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Is There Really a Car that Runs on Air and Gets 106 mpg?The 106 mpg air car concept has created quite a bit of excitement and interest in the whole idea of cars powered by compressed air. The concept is that compressed air is stored in a high pressure tank and released into an air engine where it provides the power to propel the vehicle. Low cost to operate, little or no emissions, and decent range and performance makes this a very interesting idea. At this point, prototype air cars have been made to prove the technology, but there are still many challenges to overcome before this concept can be widely accepted. Currently, many of the prototypes are very small vehicles because they need to be very light in order to work well with the current technology. In addition, they are not very fast both in terms of acceleration and top speed. As with any emerging technology, it will take engineering advances to take this concept to the masses. That is to be expected. This is how all new technology starts out, and only time will tell if the air car proves to be widely successful.
Let's take a closer look at how this 106 mpg air car concept is supposed to work. In normal operation at speeds under 35 mph, this air powered vehicle is supposed to only run off of compressed air stored in the onboard air tanks. This is supposed to result in zero driving emissions. The air tanks are made from carbon fiber with a plastic liner. Designed to hold air pressures of around 4500 psi, these carbon fiber tanks are supposed to be safer than metal, because they supposedly split open rather than explode into pieces during an accident. The idea is that refilling of the air tanks can be done at special service stations equipped with high pressure air compressors, at home with a special compressor, or with the air car's onboard compressor.
In this concept, the compressed air is released from the tank and ultimately pushes on pistons inside the air engine - much like on a conventional internal combustion piston engine. Only in this case, there is no combustion (no burning of air & fuel) taking place inside the air engine. However, this particular air car does burn some fuel at higher speeds (or when driven longer distances). To help extend the range, a heater is used to heat the air after it leaves the air tank and before it enters the air engine. This heating of the air is done by burning fuel and it leads to an increase in volume and further expansion of the air. This enables the air to do more work inside the air car engine. At higher speeds (above around 35 mph), or when driven for extended ranges, the air car uses an onboard engine and compressor to pressurize the tank and provide compressed air to continue to run the air engine.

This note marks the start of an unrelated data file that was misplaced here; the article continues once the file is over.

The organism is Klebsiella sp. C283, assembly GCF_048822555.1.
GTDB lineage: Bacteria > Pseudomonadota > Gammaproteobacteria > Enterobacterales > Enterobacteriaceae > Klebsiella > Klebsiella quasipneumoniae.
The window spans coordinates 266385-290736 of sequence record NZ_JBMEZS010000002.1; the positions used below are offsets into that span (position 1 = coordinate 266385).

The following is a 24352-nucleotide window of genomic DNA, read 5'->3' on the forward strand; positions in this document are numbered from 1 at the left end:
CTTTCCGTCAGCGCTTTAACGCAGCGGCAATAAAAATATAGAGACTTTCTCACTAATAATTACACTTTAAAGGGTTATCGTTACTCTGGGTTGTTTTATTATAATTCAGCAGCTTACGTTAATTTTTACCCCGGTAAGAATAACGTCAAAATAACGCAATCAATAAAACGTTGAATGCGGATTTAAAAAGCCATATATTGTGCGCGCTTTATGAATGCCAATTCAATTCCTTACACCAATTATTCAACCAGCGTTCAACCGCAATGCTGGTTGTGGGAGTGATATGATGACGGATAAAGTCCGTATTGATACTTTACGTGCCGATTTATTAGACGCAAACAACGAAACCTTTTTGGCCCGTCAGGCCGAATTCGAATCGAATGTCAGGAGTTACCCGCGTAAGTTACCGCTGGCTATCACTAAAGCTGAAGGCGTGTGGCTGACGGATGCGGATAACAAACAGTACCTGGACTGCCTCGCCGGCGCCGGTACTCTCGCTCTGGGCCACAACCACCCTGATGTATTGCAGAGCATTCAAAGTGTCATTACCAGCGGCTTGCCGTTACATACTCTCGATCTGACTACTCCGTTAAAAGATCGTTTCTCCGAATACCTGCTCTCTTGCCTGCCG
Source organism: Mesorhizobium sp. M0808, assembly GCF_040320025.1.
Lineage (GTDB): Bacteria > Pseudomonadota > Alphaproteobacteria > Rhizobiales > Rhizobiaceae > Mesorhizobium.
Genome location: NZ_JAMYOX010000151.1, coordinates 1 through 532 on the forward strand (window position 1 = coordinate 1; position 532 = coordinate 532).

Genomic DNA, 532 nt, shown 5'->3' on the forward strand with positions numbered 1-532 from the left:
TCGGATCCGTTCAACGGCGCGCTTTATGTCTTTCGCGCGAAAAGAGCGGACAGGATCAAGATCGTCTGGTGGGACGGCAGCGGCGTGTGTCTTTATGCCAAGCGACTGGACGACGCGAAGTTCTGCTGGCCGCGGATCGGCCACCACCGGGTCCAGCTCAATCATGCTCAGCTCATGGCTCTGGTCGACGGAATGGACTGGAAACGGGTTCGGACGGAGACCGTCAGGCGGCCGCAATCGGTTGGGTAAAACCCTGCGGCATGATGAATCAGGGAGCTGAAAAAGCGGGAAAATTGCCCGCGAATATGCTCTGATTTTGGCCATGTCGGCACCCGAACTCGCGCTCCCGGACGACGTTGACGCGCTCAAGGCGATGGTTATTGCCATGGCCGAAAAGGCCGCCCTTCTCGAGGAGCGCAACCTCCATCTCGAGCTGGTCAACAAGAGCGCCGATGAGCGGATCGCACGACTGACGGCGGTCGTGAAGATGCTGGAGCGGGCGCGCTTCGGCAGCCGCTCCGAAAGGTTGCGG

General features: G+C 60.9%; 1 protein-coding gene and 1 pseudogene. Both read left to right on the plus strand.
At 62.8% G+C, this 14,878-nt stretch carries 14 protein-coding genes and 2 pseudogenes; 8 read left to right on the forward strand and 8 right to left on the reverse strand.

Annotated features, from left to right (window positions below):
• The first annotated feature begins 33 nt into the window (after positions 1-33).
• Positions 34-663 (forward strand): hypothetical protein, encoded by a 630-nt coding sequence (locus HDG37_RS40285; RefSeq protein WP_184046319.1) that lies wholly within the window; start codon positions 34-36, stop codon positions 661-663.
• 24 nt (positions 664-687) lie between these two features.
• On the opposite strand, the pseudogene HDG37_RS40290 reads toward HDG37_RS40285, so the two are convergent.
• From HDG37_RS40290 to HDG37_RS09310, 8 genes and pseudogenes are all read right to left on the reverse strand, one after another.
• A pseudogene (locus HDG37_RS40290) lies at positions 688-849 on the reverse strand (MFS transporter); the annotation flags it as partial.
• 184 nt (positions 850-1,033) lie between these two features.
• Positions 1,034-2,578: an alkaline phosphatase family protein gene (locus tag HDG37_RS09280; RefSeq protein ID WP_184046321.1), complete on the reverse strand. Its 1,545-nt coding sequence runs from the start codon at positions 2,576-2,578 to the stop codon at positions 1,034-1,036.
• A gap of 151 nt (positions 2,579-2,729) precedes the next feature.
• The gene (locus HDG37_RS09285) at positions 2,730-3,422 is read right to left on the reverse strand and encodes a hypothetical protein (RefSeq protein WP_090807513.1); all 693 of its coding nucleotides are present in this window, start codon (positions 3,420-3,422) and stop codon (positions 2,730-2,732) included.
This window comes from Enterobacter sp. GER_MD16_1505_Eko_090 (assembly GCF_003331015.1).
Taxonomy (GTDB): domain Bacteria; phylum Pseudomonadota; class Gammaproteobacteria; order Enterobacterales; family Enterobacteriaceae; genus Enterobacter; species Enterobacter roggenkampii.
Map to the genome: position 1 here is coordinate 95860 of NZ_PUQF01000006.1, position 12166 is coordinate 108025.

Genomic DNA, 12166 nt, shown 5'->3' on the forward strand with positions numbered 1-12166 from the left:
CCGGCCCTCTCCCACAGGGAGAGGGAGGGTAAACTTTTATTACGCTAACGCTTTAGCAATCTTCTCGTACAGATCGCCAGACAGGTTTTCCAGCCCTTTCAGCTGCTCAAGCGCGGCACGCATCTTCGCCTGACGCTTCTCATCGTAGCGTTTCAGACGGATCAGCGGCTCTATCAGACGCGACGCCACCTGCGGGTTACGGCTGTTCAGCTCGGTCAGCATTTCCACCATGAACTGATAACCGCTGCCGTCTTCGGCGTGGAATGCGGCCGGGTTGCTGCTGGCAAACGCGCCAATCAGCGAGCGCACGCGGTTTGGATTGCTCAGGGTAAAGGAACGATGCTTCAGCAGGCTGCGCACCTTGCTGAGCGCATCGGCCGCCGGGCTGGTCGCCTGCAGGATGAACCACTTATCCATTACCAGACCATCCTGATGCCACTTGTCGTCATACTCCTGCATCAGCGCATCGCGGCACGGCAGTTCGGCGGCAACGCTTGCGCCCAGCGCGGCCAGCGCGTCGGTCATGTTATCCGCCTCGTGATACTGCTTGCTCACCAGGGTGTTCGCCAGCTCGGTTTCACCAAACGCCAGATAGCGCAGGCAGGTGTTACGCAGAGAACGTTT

The particular air car technology discussed in on this page has been invented by Guy Negre and developed by his company - Motor Development International (MDI) which located in France. Other companies have licensed the technology from MDI with the hopes of bringing this fuel efficient technology to roads around the world. Two such companies are Zero Pollution Motors (ZPM) based in the USA, and also the largest automaker in India - Tata Motors.
Example of a Prototype Air Car Engine
Even though fuel is burned in the air car, it is supposed to be done in such a way that is much more efficient than a conventional automobile. When it's all said and done, the more efficient use of fuel is supposed to make this a fuel sipping 106 mpg car with a top speed of over 90 mph. Range is supposed to be over 800 miles with an 8 gallon fuel tank. The concept car shown above is supposed to be made of aluminum, fiberglass, plastic and weigh in at UNDER 2000 lbs with seating for 6 people. All this information is based on a concept car and computer simulation. Keep in mind that the actual performance and specifications might be different on a production vehicle. In any case, the idea is quite interesting and the potential for an air powered car is very exciting. Time will tell if this air car concept eventually becomes a widespread reality around the world.